The leadership team has maintained the good quality of education in the school since the last inspection. You, school leaders and governors have created a nurturing, supportive and harmonious school, where pupils can thrive academically and emotionally. Under your leadership, the school has achieved the accolade of the Unicef Level 2 Rights Respecting award and this work permeates throughout the culture of the school community. Pupils are very proud of their school and the support and respect they show to each other. They relish the opportunities to act as ‘Junior Travel Ambassadors’ (JTAs), ‘Mediators’ and ‘Playground Friends’. These roles help them to develop their leadership skills and provide guidance and care for others. Pupils mix well together in this diverse environment, are keen to learn and their behaviour is of a consistently high standard. You know your school well and work tirelessly to make continual improvements, so that all pupils have equal access to a good standard of education. You meticulously track pupils’ progress, and as a team have identified that some children and pupils do not make the same substantial progress as others. While collectively all pupils achieve much higher than the national average and make excellent progress, some groups of pupils could do better. These include boys in the early years and key stage 1, some disadvantaged pupils across the school, the most able and some girls in mathematics at key stage 2. Already, the specific actions you have introduced to combat this are having a positive impact on the progress these groups make. As a result, current pupils across the school are making at least good progress. You have successfully addressed the areas for improvement identified during the inspection in March 2011. By the end of key stage 2, your pupils now make much better progress and attain higher standards in mathematics than pupils nationally. You have developed the early years provision, enhancing the environment and investing in resources to support children’s learning. As a result, the proportion of children achieving a good level of development over time has increased and is now just above the national average. However, you are not complacent. You have identified that more needs to be done to strengthen the links between the nursery and reception class, so that children can make even faster progress. Safeguarding is effective. You, your leaders, and governors have ensured that all safeguarding arrangements meet statutory requirements. You have created a culture that prioritises the safeguarding of all children and pupils. You know the individual needs of each child and work closely with their families to ensure that, if needed, early and effective help is readily available. School leaders work collaboratively with external agencies to provide a range of family support and address emerging issues. You carefully check the suitability of staff to work at the school and keep detailed and timely records of any child protection referrals. Staff receive regular safeguarding training and are vigilant in identifying pupils who are potentially at risk. The majority of staff and some governors have undertaken ‘Prevent’ training. Pupils are given useful information about how they can keep themselves safe, both in school and in the wider community, including online and when travelling to and from school. School leaders have worked hard to create a climate of trust, where pupils readily share their concerns and are confident that they will receive support and help. Pupils were clear that bullying, including name-calling, is exceptionally rare. Pupils enjoy coming to school and are encouraged and rewarded for attending regularly. As a result, attendance has improved over the past few years. Inspection findings While only in post for 18 months, you have quickly gained the support of staff, leaders, parents and governors. You are committed to addressing the disparity between the progress made by different groups of children and pupils across the school. You have a clear vision for how this can be achieved and your actions to date have already had a significant impact. The governing body are experienced, committed and passionate about the school. They too have an accurate understanding of the many strengths of the school and the significant improvements made over time. They are also clear that there is still some disparity between groups of pupils and are working closely with school leaders to eradicate this. They are clear about their statutory responsibilities and are robust in their challenge to school leaders. Many children enter Reception with skills and knowledge typically average for their age. In 2016, the proportion of children who achieved a good level of development remained just above average. However, there have been persistent gaps over time between disadvantaged children and their peers, and with girls outperforming boys, in all areas of learning and development. School leaders are working hard to reduce this. Provision in the early years, both in Nursery and Reception, provides plentiful opportunities for child-initiated activities in a well-resourced and purposeful, indoor and outdoor environment. Children are confident, well behaved and articulate. Staff carefully record children’s progress and work closely with parents to encourage their continued support. Most children are well prepared to enter Year 1 at the end of Reception. However, very few children exceeded the early learning goals, leaving further scope to ensure that the most able children achieve even more. The number of pupils achieving the expected standard in the phonic reading check has been consistently above the national average over the past three years. The school encourages a love of reading through imaginative classroom and corridor areas devoted to reading, an abundance of reading books and initiatives to promote reading. Pupils listened to during the inspection read with enthusiasm and confidence, using a range of strategies to manage unknown vocabulary. Overall, pupils make very good progress across key stage 1, in reading, writing and mathematics, achieving higher than the national average. However, while all groups do better than pupils do nationally, girls continue to attain higher than boys, and disadvantaged pupils do not all do as well as their peers in the school. In 2016, Year 6 pupils made much more progress than pupils did nationally. Boys achieved particularly well and outperformed girls in reading, writing and mathematics. Ensuring that girls achieve as highly as boys in key stage 2 is now a high priority for school leaders. A newly introduced assessment tracking system means that leaders have accurate information about pupils’ progress. As a result, staff are able to intervene more quickly to ensure that all pupils make excellent progress from their starting points. The school’s information on pupils currently on roll shows that any differences are getting smaller. Teachers plan engaging and stimulating activities that encourage pupils to be active participants in their own learning. Pupils are keen to do well and show genuine interest and pride in their work. They take note of the helpful advice and guidance teachers give them on how to improve. The most able pupils enjoy the many opportunities presented by the school. They are highly articulate, keen to learn and aspire to do well. At times, however, activities in class lack challenge. For instance, in mathematics, there is sometimes too much reliance on practising learned skills rather than stretching pupils’ mathematical understanding further by undertaking more reasoning or problemsolving activities. Parents are encouraged to participate fully in the life of the school. For example, through volunteering and attending ‘stay and play’ sessions. Leaders provide informative workshops so that parents can learn helpful strategies to support their child’s learning and development. The majority of those who responded to the online survey Parent View were positive about the progress that their children were making and about the school as a whole. Children in the early years quickly settle into school routines and harder-to-reach families receive good support. Next steps for the school Leaders and those responsible for governance should ensure that: they continue to implement effective strategies so that all groups of pupils make significant and sustained progress from their starting points the most able pupils, including the most able disadvantaged, are routinely challenged to achieve as well as they should provision in the early years builds on children’s prior learning so that they make greater gains in their learning. I am copying this letter to the chair of the governing body, the regional schools commissioner and the director of children’s services for Barnet. This letter will be published on the Ofsted website. Yours sincerely Helen Matthews Her Majesty’s Inspector Information about the inspection The inspector agreed to prioritise the following areas with the school at the start of the inspection: The quality of provision in the early years, particularly for boys and disadvantaged children. The achievement and progress of key stage 1 boys and disadvantaged pupils. The progress of girls in mathematics and reading at key stage 2. The effectiveness of safeguarding arrangements and the attendance of some groups of pupils. The inspector carried out the following activities to explore these areas during the inspection: meetings with the headteacher, the deputy headteacher, assistant headteacher, middle leaders, governors and a representative from the local authority pupils in Years 3 and 4, were heard reading joint visits to classrooms with the headteacher scrutiny of pupils’ work and discussions with pupils informal discussions with parents at the end of the school day consideration of 52 responses to Ofsted’s online survey Parent View, 21 responses to the staff survey and 91 responses to the pupils’ survey an evaluation of documents, including school development plans, reviews, safeguarding information and current pupils’ achievement.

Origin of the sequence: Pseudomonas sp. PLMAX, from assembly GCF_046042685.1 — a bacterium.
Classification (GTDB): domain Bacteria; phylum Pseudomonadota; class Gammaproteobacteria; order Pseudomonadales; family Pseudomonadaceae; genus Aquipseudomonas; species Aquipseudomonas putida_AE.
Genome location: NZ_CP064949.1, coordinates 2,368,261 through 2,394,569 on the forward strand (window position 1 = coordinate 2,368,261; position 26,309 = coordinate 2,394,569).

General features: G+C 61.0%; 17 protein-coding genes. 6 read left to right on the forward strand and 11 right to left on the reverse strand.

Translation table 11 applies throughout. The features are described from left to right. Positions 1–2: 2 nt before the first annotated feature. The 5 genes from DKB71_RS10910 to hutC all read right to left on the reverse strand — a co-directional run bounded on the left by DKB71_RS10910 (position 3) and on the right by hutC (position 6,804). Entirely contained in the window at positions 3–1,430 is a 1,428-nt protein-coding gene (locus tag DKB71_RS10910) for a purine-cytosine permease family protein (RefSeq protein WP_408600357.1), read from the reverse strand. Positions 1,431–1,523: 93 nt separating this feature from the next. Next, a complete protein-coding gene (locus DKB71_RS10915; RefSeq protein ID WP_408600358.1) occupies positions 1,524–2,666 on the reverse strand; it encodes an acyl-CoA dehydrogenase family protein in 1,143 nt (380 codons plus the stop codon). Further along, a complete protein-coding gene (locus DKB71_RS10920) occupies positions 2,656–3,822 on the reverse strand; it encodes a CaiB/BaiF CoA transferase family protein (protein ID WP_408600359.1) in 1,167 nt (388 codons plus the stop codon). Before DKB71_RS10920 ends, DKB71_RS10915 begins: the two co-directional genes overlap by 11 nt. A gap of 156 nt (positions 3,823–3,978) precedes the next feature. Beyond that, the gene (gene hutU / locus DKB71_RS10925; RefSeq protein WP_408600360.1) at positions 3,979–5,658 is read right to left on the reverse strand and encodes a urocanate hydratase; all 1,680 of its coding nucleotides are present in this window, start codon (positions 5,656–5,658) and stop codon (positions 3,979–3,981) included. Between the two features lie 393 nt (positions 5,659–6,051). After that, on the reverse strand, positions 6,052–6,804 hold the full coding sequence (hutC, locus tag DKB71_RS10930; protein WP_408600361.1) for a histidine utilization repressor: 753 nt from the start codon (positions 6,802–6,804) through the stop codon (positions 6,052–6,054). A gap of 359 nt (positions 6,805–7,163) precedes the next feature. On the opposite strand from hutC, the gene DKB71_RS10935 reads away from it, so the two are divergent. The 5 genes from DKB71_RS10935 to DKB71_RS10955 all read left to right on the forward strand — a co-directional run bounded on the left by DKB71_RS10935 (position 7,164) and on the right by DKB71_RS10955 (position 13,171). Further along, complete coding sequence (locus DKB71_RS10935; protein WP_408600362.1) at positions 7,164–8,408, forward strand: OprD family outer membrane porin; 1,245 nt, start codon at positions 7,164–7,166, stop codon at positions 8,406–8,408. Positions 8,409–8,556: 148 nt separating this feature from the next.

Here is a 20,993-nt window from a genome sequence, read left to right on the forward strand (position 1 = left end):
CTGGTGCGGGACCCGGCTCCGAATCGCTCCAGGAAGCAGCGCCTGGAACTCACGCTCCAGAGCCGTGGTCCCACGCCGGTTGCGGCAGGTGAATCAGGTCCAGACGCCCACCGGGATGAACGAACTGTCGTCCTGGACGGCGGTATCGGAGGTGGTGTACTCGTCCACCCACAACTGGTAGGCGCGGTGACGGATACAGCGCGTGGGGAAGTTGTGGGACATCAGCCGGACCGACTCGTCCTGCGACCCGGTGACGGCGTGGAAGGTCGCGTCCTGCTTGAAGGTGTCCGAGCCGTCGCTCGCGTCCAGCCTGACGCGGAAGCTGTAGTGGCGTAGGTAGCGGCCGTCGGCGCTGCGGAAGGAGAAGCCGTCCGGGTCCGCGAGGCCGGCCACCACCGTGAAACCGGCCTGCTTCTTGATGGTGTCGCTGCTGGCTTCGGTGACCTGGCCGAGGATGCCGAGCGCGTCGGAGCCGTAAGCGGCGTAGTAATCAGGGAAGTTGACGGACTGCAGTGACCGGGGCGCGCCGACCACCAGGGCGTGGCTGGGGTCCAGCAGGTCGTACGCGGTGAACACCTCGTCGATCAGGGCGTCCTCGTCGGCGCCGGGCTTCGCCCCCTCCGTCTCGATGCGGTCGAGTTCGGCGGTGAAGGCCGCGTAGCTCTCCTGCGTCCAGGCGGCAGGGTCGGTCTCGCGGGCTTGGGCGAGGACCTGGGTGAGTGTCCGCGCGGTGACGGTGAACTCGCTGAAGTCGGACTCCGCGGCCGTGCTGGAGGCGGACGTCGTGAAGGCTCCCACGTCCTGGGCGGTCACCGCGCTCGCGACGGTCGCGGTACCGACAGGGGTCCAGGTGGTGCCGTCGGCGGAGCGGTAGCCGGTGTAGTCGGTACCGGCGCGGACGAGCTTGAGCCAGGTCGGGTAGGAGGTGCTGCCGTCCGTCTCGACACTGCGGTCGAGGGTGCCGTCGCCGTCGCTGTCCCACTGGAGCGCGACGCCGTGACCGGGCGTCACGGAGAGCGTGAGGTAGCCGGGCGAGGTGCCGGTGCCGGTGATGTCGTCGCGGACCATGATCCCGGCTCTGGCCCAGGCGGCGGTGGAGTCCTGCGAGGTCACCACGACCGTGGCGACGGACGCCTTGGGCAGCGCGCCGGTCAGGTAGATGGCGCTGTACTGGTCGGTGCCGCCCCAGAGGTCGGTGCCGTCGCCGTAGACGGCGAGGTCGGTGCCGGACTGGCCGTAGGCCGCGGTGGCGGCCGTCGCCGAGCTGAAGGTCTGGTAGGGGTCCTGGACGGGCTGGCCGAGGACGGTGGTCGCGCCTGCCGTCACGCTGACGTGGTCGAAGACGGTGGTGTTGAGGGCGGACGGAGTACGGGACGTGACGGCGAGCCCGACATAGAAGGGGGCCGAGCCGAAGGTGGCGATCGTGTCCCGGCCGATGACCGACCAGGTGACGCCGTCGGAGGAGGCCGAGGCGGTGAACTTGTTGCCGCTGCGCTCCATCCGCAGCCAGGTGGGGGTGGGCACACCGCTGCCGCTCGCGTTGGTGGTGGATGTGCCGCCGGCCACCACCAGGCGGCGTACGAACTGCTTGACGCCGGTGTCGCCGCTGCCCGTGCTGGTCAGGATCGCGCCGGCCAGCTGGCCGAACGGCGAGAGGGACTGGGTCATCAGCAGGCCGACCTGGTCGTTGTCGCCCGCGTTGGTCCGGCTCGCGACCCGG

2015 GCSE RESULTSImportant information for parents
Due to number of reforms to GSCE reporting introduced by the government in 2014, such as the exclusion of iGCSE examination results, the official school performance data may not accurately report a school’s full results. For more information, please see About and refer to the section, ‘Why does a school show 0% on its GSCE data dial? In many affected cases, the Average Point Score will also display LOW SCORE as points for iGCSEs and resits are not included.
Schools can upload their full GCSE results by registering for a School Noticeboard. All school results data will be verified.